We take for granted today that the standard pregnancy takes place entirely within the womb and typically lasts about 9 months. This makes evolutionary sense; we can carry our vulnerable young in the safety of the womb rather than having to leave it exposed in a nest or a pouch. But this is actually a phenomenon unique to mammals, and is the result, not of small genetic mutations that impacted mammals over time, but of a rapid genetic rewiring that took place over 100 million years ago. A study conducted here at Yale that was published on September 25th, 2011, shows that the evolution of pregnancy in mammals owes much to transposons, otherwise known as “Junk DNA.”
The Yale professors examined uterine cells that are usually associated with placental development in opossums, armadillos and humans. Opossums are marsupials that give birth a mere two weeks after conception, while armadillos and humans, both mammals, have 9-month pregnancies and highly evolved placentas. The results of these comparisons showed that there were 1500 uterine genes that were unique to the placental mammals. This proves that these differences in uterine structure and pregnancy terms have their root in genetics.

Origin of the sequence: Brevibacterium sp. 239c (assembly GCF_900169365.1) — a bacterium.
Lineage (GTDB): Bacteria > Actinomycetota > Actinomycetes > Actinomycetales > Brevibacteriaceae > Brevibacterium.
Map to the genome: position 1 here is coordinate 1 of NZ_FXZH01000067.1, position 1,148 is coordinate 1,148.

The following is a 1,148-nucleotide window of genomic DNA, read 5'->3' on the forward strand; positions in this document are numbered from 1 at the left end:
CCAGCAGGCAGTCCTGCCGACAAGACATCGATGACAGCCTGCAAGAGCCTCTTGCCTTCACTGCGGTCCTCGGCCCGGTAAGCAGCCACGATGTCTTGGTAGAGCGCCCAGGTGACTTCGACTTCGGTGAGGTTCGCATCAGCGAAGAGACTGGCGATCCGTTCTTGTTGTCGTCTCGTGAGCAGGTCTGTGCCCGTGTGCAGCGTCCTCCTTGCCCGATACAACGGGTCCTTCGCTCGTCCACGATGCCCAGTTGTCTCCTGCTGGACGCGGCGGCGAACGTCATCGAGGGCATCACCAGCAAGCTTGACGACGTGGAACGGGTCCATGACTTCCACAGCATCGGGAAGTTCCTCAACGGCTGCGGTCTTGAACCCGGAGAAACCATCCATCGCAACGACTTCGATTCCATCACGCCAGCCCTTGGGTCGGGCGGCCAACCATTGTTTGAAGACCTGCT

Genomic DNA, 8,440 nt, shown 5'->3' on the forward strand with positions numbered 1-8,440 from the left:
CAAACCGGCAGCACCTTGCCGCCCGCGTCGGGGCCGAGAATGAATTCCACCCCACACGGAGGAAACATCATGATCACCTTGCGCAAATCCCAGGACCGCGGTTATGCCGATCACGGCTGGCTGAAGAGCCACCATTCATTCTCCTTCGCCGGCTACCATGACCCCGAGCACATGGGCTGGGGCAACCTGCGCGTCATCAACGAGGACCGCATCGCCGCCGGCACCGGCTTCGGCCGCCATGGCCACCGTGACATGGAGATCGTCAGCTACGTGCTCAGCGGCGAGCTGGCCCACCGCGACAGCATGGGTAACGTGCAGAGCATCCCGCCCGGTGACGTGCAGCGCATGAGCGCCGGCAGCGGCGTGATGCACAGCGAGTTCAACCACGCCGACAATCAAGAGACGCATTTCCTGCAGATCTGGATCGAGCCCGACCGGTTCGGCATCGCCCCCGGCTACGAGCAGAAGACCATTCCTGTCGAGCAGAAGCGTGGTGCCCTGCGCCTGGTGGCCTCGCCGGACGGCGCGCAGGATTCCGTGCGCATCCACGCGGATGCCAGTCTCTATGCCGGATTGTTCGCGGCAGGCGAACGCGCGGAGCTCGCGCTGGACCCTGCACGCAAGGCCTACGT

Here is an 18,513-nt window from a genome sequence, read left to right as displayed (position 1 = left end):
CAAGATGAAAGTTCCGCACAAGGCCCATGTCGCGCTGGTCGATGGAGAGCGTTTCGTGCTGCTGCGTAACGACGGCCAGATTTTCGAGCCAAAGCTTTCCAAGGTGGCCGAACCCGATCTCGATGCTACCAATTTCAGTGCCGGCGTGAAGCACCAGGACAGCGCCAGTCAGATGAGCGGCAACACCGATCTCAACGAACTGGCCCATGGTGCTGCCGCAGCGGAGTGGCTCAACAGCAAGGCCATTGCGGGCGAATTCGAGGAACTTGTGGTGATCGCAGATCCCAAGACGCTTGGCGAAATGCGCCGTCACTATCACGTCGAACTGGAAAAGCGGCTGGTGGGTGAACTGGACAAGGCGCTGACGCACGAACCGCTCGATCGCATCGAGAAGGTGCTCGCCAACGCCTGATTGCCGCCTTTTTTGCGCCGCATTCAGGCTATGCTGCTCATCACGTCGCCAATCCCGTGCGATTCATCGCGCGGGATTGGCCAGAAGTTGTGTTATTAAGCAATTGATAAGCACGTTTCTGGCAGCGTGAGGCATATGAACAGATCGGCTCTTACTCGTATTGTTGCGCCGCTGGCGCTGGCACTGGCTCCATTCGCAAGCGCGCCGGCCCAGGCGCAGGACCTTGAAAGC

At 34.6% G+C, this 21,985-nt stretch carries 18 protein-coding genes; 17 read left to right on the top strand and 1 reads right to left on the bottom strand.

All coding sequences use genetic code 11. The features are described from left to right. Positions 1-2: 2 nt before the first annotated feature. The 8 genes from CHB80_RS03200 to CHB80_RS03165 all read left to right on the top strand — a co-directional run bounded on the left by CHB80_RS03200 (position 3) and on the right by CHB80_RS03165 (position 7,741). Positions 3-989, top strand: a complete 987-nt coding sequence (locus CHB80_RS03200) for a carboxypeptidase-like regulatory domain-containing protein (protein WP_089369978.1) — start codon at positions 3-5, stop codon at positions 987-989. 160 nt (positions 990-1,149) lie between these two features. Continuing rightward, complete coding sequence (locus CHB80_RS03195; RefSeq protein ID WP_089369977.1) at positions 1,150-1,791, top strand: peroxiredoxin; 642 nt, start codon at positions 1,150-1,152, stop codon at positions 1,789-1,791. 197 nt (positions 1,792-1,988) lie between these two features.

About 13 % of the genes that were found in the placental mammals were very near on the genome to a particular kind of transposon. Transposons are pieces of genetic material that replicate within the host genome and used to be called Junk DNA because no one really understood their purpose. In a sense, transposons are parasitical because they multiply in the genome and affect it in a way that makes it carry out entirely new functions. These transposons in particular activated genes related to pregnancy and thus altered maternal-fetal communication. The transposons made the uterine cells more sensitive to progesterone, a birth-related hormone, and encouraged the cells’ development into the placenta. This resulted in a longer pregnancy term for mammals.
Ultimately, the take-away from this study is the fact that this was not a long-term process, it was a large-scale morphological change done relatively swiftly through a cut-and-paste operation that affected massive areas of the genome.
"Invasion of Genomic Parasites Triggered Modern Mammalian Pregnancy, Study Finds." Science Daily. 25 Sept. 2011. Web. 27 Sept. 2011.
Lynch, Vincent J. "Transposon-mediated Rewiring of Gene Regulatory Networks Contributed to the Evolution of Pregnancy in Mammals." Nature. 25 Sept. 2011. Web. 27 Sept. 2011.
"Junk DNA Gave Us the Modern Uterus, in a Giant Genetic Cut-and-Paste Operation." Discover Magazine. 27 Sept. 2011. Web. 27 Sept. 2011.